The Bitterroot National Forest has begun implementing fall prescribed burning projects. The majority of the burns planned include understory burns to reduce forest fuels and improve wildlife habitat and pile burning to reduce residual slash from thinning and timber harvest operations.
In total, fire managers on the Darby/Sula, West Fork, and Stevensville Ranger Districts plan to burn approximately 4,100 acres this fall. Smoke from the burns will likely be visible from West Fork Highway, East Fork Road, SW of Darby and Hamilton, and east of Stevensville. Prescribed fire produces smoke, but the smoke is typically visible for a short duration, 1-2 days, and managed to minimize impacts to communities. Treatment areas include:
Darby/Sula Ranger District – 2,500 acres are planned:
- Como/Horse Lick, south of Lost Horse and north of Lake Como
- Trapper Bunkhouse, SW of Darby between Little Tin Cup Creek & Trapper Creek
- Cameron Blue and Middle East Fork, along East Fork road between Guide Creek and Tolan Ridge
West Fork Ranger District – Up to 1,500 acres are planned:
- Lower West Fork Units north of Boulder Creek and south of Baker Lake Road
- School Point Ecoburn, east of Halford Creek and west of Gemmel Creek, along Nelson Lake Trailhead Road
- Soda Springs Ecoburn, east of Little West Fork and west of Halford Creek along Forest Road #5633B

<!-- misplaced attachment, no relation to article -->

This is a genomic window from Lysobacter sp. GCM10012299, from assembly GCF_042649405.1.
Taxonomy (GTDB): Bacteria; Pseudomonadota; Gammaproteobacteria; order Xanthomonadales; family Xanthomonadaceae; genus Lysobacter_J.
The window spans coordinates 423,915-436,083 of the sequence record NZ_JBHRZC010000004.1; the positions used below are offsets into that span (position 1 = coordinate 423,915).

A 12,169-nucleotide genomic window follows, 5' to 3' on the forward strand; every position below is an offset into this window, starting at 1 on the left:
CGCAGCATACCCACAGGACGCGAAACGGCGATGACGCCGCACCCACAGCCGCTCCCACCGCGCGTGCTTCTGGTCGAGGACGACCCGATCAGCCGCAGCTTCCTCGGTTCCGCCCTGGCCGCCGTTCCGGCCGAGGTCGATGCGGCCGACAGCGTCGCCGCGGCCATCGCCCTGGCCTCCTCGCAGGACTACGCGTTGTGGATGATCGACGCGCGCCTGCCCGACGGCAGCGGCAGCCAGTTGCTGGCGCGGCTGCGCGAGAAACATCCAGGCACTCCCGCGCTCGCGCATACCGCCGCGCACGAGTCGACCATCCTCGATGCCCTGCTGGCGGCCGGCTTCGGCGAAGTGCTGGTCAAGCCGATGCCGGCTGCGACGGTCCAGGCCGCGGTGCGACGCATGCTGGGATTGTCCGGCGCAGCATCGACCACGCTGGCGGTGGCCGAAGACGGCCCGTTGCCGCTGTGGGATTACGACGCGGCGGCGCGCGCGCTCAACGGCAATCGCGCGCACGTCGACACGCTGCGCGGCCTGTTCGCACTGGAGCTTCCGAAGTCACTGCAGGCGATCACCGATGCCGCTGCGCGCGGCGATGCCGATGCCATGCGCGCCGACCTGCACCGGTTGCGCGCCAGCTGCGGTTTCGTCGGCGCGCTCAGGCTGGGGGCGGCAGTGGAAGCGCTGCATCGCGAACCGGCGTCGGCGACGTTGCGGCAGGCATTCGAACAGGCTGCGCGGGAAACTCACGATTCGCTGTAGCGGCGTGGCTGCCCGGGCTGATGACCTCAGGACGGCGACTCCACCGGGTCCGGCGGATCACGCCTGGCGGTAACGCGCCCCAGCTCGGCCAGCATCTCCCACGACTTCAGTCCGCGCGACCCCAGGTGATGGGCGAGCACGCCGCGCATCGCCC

- Lower West Fork Unit 8, south of Troy Creek (pile burning)
- South of Lavene Creek along Trapper Peak Trailhead Road (pile burning)
- East of Two Creek along Forest Roads #732 & 732A (pile burning)
- Applebury Boat Launch (pile burning)
- Between Tough Saddle and Mud Saddle, along Forest Road #5644 (pile burning)
- Painted Rocks Units south of Coal Creek (pile burning)
Stevensville Ranger District – 100 acres are planned:
- Three Saddle Units, east of Stevensville on Ambrose Road #428 in the Sapphire Mountains
The burns will only be ignited when fuel moistures, weather conditions, and smoke dispersion is favorable. Fire crews will monitor all burns after ignition to ensure that they stay within prescribed boundaries until declared out. Residual smoke is expected for a few days as fuels consume. Major roads in the area will be signed and local residents who have requested prior notification, will be contacted in advance of burning.
Prescribed fires have several objectives including:
Maintain forest health and ecosystem restoration
Improve wildlife habitat – many plants respond favorably to fire providing new food sprouts for wildlife.
Reduce the potential of large, high intensity wildfires within the Wildland Urban Interface by reducing the amount of downed fuel to burn.
Post-harvest slash treatment – reduce residual slash created by thinning operations and personal use firewood cutting.
Fall prescribed fire activities normally take place between September and November and burning is highly weather dependent. A mosaic pattern of burned and unburned areas will remain after treatments.
For public safety, recreationists are asked to be aware of fire crews and vehicles in these areas. The public is also asked to avoid traveling in prescribed burn units as well as trails and roads directly adjacent to the units. Forest officials remind the public to take caution as roads and trails used as control lines for the burn could be temporarily impacted by low intensity fire and smoke.
Fire managers plan to conduct the burning quickly, with limited impacts to recreational users and the general public. Overnight, there is potential for smoke to settle into the bottom of valleys and corridors that may cause short term smoke impacts for residents and travel.
For more information or to be placed on a day-of-burning notification list, contact your local ranger station.